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I participate in a number of StackExchanges, and ELU stands out in a negative way compared to the rest: lack of upvotes.

Consider this question. At time of writing, six (6) users apparently found it interesting enough to spend some time answering, yet the question has garnered zero (0) upvotes, one unexplained random drive-by downvote, and four close votes for being off-topic (!?).

Update: ...and now it's closed despite including a clear rationale for why I need a synonym and research done. Sigh.

There's a previous discussion about this from 2014, but in light of the rep changes in late 2019 ("We're Rewarding the Question Askers"), I though this was worth raising again, because we sure as hell aren't rewarding askers on ELU. How can we fix this culture?

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    I don’t see anything that needs fixing. Every man’s vote is his own and no one else has the right to tell him how to use it. Vote how you like, let others do the same. – Dan Bron Jan 30 at 2:46
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    @DanBron The research linked above makes it clear that to have a successful community, you need to have people asking questions and they need to feel rewarded for doing so. No upvotes = no rewards. – lambshaanxy Jan 30 at 2:59
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    The question you linked doesn’t seem rewardable to me. I’m fact, we have an endemic problem with questions that don’t need to be asked in the first place. – Dan Bron Jan 30 at 3:00
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    Upvotes might be rewarding, but surely actual answers are more so? People ask questions because they need answers, not because they need internet points. We have enough people asking single-word-request questions that encouragement seems unnecessary, in that arrea. – Matt E. Эллен Jan 30 at 9:07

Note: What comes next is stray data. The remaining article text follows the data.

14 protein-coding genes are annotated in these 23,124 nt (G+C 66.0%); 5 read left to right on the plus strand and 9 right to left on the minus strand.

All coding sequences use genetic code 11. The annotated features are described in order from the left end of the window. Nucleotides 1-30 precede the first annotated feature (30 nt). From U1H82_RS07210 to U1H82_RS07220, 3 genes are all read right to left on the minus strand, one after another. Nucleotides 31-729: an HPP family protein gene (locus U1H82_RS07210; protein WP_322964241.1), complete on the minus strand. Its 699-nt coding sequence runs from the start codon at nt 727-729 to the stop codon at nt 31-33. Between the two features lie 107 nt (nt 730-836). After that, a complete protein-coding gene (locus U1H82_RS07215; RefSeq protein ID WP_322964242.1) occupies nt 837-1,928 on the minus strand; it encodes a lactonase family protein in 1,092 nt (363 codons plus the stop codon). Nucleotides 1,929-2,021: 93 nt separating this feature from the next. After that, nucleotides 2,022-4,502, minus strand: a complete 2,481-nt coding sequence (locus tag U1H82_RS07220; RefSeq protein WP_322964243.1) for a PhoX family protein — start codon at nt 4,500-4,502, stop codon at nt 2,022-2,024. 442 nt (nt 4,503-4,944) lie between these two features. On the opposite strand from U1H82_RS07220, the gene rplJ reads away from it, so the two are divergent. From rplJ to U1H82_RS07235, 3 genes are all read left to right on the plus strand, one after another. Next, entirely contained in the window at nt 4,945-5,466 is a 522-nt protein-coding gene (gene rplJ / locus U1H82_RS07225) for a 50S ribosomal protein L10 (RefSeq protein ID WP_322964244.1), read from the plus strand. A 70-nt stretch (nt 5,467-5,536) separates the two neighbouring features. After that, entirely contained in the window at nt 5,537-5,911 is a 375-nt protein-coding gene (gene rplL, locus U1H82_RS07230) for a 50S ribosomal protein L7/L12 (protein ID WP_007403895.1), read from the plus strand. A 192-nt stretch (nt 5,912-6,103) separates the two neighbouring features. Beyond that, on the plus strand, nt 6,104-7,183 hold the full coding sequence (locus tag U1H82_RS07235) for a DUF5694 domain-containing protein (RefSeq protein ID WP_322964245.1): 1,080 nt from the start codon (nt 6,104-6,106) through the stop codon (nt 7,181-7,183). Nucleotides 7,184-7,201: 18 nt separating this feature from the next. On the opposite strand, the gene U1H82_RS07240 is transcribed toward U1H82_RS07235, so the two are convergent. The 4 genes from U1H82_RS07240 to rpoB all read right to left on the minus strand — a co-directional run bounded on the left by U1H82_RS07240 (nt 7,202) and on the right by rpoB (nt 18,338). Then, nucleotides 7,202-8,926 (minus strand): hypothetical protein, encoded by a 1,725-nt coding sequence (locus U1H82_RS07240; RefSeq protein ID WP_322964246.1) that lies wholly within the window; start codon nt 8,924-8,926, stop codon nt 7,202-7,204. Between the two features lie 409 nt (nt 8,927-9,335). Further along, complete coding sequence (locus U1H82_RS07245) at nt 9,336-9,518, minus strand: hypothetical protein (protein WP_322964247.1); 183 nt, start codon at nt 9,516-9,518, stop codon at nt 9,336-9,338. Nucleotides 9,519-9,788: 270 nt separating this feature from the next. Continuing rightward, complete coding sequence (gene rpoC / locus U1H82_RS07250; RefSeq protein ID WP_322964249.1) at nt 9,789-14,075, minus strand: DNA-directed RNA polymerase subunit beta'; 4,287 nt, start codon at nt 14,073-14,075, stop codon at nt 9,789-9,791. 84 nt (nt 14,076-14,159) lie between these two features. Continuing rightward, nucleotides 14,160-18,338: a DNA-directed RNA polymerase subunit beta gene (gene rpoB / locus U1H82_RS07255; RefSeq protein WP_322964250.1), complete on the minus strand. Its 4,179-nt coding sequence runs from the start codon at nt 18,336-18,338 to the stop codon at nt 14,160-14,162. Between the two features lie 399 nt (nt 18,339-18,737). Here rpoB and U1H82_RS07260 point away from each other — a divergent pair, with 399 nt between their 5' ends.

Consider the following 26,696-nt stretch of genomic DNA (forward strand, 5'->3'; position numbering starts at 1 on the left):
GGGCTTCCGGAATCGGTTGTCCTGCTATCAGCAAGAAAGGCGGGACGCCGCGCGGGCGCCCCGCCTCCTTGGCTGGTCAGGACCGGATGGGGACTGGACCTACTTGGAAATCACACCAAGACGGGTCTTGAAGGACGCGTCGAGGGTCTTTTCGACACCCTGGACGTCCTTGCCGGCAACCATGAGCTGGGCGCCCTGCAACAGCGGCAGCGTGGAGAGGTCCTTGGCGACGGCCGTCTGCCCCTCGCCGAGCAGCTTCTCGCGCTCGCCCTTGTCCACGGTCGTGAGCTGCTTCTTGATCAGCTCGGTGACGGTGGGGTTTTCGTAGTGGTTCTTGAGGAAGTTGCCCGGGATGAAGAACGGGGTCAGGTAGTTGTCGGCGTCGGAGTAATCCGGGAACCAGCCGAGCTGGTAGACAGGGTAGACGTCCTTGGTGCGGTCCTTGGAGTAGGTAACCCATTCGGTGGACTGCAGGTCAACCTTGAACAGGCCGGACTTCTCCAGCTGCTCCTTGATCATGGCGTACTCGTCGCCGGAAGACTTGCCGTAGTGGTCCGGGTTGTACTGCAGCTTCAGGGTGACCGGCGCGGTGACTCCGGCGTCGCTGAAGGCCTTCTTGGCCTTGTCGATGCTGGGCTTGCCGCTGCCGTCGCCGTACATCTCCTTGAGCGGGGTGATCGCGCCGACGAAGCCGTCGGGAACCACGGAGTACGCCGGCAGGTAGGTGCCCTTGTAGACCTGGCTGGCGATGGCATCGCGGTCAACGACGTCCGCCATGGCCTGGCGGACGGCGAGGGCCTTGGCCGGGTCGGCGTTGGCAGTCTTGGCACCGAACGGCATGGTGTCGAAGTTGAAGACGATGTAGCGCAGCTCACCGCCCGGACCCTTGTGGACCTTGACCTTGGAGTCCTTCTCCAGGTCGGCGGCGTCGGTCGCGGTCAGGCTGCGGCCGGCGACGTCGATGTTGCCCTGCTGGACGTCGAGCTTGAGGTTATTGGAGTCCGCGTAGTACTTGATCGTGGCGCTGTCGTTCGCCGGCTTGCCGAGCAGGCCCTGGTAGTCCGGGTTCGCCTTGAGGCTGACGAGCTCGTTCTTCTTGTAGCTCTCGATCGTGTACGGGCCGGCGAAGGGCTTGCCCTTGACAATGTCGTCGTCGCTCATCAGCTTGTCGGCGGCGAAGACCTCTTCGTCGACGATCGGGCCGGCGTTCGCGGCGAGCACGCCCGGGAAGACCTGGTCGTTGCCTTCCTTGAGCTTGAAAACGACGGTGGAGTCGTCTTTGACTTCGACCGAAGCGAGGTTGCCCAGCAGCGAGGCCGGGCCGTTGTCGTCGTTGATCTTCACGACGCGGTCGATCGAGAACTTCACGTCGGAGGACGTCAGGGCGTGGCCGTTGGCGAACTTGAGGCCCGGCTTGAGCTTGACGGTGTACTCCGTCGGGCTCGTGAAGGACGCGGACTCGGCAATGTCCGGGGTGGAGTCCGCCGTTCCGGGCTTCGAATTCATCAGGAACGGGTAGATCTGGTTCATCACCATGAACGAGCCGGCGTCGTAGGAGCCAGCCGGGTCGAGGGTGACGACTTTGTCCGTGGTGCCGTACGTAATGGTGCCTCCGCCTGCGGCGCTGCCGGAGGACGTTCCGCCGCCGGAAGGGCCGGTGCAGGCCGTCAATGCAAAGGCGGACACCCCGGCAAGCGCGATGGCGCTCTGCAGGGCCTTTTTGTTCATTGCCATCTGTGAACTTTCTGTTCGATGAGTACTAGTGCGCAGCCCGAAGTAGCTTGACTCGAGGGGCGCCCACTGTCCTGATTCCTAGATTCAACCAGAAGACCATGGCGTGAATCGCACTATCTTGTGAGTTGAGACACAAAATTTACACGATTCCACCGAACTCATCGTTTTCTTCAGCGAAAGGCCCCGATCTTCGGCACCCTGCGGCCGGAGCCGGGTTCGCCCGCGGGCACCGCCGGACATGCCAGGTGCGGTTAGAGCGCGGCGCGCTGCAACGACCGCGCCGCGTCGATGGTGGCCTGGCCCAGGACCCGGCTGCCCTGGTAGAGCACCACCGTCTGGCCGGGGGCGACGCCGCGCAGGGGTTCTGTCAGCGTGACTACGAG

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    @MattE.Эллен Are the questions interchangeable? And if you don't want the questions on the site, why do you have that tag...? – lambshaanxy Jan 30 at 10:21
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    Why would questions be interchangeable? I said encouraging them is unnecessary, not that the community doesn't want them. It's like trying to encourage waves to hit the shore. – Matt E. Эллен Jan 30 at 10:29
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    I also fid it strange that those who go to the trouble of answering a question also often don't upvote the question. I mean I sometimes don't think a question is worthy of an upvote yet worthy of an answer, but that is not most of the time; if a question is worth the effort to answer, it is usually worth the minimal effort to upvote. This is a long way of not answering your question. Maybe just meta-questions like this are enough of an encouragement? And probably the least intrusive way (outside of laborious software changes) to give any such kind of behavioral encouragement? – Mitch Jan 30 at 15:39
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    The tooltip for upvoting is "This question shows research effort; it is useful and clear". Frankly the number of questions on this site which actually merit an upvote is minimal. – Andrew Leach Jan 30 at 17:41